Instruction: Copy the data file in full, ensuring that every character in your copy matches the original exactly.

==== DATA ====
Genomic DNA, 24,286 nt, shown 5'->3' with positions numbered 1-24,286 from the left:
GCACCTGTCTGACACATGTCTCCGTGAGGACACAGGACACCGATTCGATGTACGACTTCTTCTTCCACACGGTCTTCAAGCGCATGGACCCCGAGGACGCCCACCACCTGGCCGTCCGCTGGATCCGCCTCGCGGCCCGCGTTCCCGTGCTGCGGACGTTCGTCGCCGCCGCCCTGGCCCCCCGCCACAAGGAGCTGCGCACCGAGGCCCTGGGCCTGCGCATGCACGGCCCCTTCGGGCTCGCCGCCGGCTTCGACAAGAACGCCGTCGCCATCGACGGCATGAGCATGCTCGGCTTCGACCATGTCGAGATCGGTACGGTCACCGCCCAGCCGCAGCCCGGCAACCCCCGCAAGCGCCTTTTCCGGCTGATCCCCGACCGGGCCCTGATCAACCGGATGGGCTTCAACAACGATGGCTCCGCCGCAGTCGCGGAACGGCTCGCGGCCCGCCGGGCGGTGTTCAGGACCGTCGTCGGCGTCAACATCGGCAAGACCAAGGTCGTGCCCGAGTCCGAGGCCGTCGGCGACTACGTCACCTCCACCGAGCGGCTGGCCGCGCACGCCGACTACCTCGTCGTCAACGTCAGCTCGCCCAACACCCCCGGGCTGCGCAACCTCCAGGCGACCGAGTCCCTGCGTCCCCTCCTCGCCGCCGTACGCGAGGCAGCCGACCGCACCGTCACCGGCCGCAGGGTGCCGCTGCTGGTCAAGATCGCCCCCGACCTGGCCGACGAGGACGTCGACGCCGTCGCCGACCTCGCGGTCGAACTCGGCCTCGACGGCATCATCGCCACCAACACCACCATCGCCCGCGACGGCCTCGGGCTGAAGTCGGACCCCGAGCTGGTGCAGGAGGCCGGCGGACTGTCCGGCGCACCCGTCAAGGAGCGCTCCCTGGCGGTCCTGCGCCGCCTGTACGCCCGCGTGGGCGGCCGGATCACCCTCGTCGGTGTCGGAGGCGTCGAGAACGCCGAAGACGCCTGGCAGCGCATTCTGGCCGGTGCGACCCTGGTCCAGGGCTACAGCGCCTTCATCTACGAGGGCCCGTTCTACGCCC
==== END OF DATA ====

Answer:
Genomic DNA, 24,286 nt, shown 5'->3' with positions numbered 1-24,286 from the left:
GCACCTGTCTGACACATGTCTCCGTGAGGACACAGGACACCGATTCGATGTACGACTTCTTCTTCCACACGGTCTTCAAGCGCATGGACCCCGAGGACGCCCACCACCTGGCCGTCCGCTGGATCCGCCTCGCGGCCCGCGTTCCCGTGCTGCGGACGTTCGTCGCCGCCGCCCTGGCCCCCCGCCACAAGGAGCTGCGCACCGAGGCCCTGGGCCTGCGCATGCACGGCCCCTTCGGGCTCGCCGCCGGCTTCGACAAGAACGCCGTCGCCATCGACGGCATGAGCATGCTCGGCTTCGACCATGTCGAGATCGGTACGGTCACCGCCCAGCCGCAGCCCGGCAACCCCCGCAAGCGCCTTTTCCGGCTGATCCCCGACCGGGCCCTGATCAACCGGATGGGCTTCAACAACGATGGCTCCGCCGCAGTCGCGGAACGGCTCGCGGCCCGCCGGGCGGTGTTCAGGACCGTCGTCGGCGTCAACATCGGCAAGACCAAGGTCGTGCCCGAGTCCGAGGCCGTCGGCGACTACGTCACCTCCACCGAGCGGCTGGCCGCGCACGCCGACTACCTCGTCGTCAACGTCAGCTCGCCCAACACCCCCGGGCTGCGCAACCTCCAGGCGACCGAGTCCCTGCGTCCCCTCCTCGCCGCCGTACGCGAGGCAGCCGACCGCACCGTCACCGGCCGCAGGGTGCCGCTGCTGGTCAAGATCGCCCCCGACCTGGCCGACGAGGACGTCGACGCCGTCGCCGACCTCGCGGTCGAACTCGGCCTCGACGGCATCATCGCCACCAACACCACCATCGCCCGCGACGGCCTCGGGCTGAAGTCGGACCCCGAGCTGGTGCAGGAGGCCGGCGGACTGTCCGGCGCACCCGTCAAGGAGCGCTCCCTGGCGGTCCTGCGCCGCCTGTACGCCCGCGTGGGCGGCCGGATCACCCTCGTCGGTGTCGGAGGCGTCGAGAACGCCGAAGACGCCTGGCAGCGCATTCTGGCCGGTGCGACCCTGGTCCAGGGCTACAGCGCCTTCATCTACGAGGGCCCGTTCTACGCCC